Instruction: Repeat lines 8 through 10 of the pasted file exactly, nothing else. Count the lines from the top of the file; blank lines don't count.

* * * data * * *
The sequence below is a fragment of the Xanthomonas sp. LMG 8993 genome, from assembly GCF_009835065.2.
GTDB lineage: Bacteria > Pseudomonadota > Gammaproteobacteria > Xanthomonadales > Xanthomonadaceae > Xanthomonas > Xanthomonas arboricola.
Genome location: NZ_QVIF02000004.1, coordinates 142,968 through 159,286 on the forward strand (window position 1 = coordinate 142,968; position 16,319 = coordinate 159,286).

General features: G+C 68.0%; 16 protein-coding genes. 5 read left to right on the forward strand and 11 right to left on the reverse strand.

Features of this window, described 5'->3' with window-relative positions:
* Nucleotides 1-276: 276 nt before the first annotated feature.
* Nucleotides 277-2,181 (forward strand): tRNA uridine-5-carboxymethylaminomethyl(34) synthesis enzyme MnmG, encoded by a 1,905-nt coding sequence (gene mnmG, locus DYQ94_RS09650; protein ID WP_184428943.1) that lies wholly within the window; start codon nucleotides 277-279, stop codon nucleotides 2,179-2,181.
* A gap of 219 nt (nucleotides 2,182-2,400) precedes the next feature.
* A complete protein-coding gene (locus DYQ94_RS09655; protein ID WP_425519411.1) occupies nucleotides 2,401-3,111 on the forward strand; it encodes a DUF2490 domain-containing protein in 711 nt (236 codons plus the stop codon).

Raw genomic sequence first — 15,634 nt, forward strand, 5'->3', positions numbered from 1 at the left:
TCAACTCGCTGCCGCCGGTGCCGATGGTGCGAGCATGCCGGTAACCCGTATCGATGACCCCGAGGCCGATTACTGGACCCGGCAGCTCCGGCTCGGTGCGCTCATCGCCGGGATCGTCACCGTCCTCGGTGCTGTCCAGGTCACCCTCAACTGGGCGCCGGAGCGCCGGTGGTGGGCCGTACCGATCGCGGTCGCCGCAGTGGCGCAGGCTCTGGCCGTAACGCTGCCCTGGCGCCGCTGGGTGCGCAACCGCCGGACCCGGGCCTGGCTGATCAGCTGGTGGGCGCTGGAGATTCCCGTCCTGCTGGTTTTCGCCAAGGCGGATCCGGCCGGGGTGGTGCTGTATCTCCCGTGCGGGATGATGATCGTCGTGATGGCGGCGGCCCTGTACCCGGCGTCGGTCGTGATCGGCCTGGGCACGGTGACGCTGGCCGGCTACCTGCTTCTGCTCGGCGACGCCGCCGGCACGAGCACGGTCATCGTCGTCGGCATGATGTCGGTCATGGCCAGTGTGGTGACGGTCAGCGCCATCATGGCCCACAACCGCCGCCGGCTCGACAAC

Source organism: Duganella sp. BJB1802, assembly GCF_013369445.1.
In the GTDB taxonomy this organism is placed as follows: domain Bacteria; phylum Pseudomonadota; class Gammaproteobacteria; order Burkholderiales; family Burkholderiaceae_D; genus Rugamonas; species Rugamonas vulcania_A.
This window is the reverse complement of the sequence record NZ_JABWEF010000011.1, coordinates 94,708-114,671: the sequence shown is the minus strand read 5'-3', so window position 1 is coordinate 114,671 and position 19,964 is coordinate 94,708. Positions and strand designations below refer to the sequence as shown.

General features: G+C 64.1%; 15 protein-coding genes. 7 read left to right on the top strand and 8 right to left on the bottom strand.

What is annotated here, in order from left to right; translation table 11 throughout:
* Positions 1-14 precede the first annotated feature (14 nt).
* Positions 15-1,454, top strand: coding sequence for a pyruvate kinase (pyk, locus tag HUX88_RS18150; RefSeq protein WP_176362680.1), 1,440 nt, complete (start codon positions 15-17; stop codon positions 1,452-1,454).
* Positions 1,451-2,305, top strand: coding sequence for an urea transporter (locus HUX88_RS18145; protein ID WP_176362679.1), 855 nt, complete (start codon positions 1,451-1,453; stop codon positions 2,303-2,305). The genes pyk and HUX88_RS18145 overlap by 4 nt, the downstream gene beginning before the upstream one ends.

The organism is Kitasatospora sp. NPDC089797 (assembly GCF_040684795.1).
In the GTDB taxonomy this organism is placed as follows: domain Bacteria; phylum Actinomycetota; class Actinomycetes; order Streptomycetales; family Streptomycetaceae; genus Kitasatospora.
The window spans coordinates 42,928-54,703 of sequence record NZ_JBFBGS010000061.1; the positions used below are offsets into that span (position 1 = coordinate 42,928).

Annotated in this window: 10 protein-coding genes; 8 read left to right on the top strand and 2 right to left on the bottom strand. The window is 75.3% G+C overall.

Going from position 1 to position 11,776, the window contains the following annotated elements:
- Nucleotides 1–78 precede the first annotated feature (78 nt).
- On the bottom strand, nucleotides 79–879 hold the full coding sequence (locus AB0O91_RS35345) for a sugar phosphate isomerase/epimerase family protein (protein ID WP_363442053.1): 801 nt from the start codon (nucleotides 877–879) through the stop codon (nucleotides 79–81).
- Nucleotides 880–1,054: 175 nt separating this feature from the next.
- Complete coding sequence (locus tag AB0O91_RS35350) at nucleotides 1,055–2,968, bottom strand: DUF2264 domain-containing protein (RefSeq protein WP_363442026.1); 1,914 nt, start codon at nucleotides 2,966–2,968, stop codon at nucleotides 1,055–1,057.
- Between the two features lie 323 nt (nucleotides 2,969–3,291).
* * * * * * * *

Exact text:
* A gap of 219 nt (nucleotides 2,182-2,400) precedes the next feature.
* A complete protein-coding gene (locus DYQ94_RS09655; protein ID WP_425519411.1) occupies nucleotides 2,401-3,111 on the forward strand; it encodes a DUF2490 domain-containing protein in 711 nt (236 codons plus the stop codon).

Raw genomic sequence first — 15,634 nt, forward strand, 5'->3', positions numbered from 1 at the left: